Editorial
 
 


California’s housing market is in the news a lot.  Usually, media outlets report on rising home 
prices, increased homelessness, and the mass exodus of Californians to other areas of the country.
Architectural West recently explored the new California legislation regarding increased litigation 
between contractors and subcontractors and its effect on California’s inflated housing market.  We 
noted that time-consuming and costly litigation between contractors not only hurts the industry, 
but also puts affordable housing further out of reach for Californians.
	
California recently passed historic new legislation that has made it the first state to make renewable energy mandatory.  The state’s Energy Commission approved new energy standards that require solar panels on the roofs of all new homes, condominiums, and apartment buildings that are up to three stories, beginning in 2020.  Stipulations and exemptions apply, of course, including a building’s height and geographical limitations, but the mandate is still far-reaching.
This is good news in many ways.  Buildings should strive for energy efficiency, whether that means installing mandatory solar panels or going even farther by reaching for net-zero status.  Innovative new products, particularly Tesla’s Powerwall, have been allowing homes and buildings to achieve this goal for a while now.  Tesla’s solar shingles have made quite a splash in the roofing industry in the past couple years as well.  These new products have piqued the interest of many homeowners, but now Californians are going to have to look at these solar products with a new lens.  Even though the price of solar panel installation can be a shock, after the initial installation costs, homeowners and building owners can expect significant savings in their energy bills.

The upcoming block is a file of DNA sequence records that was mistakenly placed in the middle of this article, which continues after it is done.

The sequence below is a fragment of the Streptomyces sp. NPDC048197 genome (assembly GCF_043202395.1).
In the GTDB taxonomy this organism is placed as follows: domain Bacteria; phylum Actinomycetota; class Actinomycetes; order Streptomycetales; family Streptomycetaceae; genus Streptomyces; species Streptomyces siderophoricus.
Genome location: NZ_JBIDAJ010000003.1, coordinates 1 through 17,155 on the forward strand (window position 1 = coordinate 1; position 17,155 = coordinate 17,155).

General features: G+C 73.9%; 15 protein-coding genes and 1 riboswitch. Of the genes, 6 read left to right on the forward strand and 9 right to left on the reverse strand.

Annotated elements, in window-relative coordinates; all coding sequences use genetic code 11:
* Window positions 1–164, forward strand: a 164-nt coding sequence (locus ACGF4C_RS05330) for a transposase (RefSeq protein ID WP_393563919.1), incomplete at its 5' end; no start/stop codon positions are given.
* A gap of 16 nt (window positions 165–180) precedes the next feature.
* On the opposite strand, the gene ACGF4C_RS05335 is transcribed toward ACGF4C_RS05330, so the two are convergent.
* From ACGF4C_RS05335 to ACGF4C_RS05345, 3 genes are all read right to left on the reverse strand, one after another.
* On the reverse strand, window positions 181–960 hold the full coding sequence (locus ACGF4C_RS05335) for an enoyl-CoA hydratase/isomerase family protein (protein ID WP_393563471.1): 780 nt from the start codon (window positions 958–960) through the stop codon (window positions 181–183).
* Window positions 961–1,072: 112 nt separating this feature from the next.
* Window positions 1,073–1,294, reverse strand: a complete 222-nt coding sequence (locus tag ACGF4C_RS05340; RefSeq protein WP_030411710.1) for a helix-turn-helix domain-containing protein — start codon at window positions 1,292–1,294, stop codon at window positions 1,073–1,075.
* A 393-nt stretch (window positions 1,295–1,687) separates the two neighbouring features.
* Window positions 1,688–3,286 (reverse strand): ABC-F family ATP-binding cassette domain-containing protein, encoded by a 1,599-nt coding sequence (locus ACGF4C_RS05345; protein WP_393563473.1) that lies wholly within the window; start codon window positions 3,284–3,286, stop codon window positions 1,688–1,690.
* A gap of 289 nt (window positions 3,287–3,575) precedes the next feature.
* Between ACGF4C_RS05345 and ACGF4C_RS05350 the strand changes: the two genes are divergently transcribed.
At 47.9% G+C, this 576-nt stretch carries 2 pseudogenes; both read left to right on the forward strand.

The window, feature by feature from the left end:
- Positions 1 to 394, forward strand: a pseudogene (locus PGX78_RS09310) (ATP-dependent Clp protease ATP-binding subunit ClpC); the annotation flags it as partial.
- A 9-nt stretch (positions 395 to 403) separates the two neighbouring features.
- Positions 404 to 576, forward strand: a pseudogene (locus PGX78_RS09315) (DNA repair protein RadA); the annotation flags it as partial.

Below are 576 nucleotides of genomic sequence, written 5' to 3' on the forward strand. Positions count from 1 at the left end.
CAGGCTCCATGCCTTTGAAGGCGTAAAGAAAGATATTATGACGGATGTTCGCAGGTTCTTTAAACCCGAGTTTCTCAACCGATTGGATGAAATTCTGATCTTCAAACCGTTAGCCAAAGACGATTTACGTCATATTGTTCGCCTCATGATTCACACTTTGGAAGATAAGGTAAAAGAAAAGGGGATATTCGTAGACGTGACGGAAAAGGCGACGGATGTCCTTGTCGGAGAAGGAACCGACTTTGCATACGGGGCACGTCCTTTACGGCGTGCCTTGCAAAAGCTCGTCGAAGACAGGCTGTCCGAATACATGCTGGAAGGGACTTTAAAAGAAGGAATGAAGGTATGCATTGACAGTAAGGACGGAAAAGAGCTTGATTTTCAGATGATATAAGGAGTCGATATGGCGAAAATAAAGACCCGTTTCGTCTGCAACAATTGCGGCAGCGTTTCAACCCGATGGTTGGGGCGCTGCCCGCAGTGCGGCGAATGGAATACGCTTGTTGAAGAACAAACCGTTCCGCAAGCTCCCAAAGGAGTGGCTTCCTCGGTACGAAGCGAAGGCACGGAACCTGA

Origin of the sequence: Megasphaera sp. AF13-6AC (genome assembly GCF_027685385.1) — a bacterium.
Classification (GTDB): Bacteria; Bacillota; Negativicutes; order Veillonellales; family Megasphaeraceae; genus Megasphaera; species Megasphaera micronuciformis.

What does this mean for the industry?  For a state that currently has no more than 20% of its new single-family homes utilizing solar power, it means a huge spike in business for both the panel makers and the installation teams in California.  Increased demand for panels could go either way, too.  It could mean that more panel makers and installers pop up, leading to lower prices and increased affordability across the United States.  Or, it could mean high prices of solar equipment and installation due to low availability caused by a sudden influx of customers.  We will have to wait and see.  In 2017, Governor Jerry Brown, perhaps with this new legislation already on his mind, extended a cap on solar permitting fees for the next several years.  That prior legislation will help to make it easier for Californians to access solar power than previous years, particularly now that it’s going to be mandatory very soon for many people.
	
California may be the first state to put a mandate like this into effect, but I can assure you they’re not going to be the last.  Other states have quietly been pursuing an increased reliance on solar power, and they will be using California as a guide to putting legislation like this into place.  

Marcus Dodson
editor & publisher
Solar Power
California’s Big Step Towards Energy Efficiency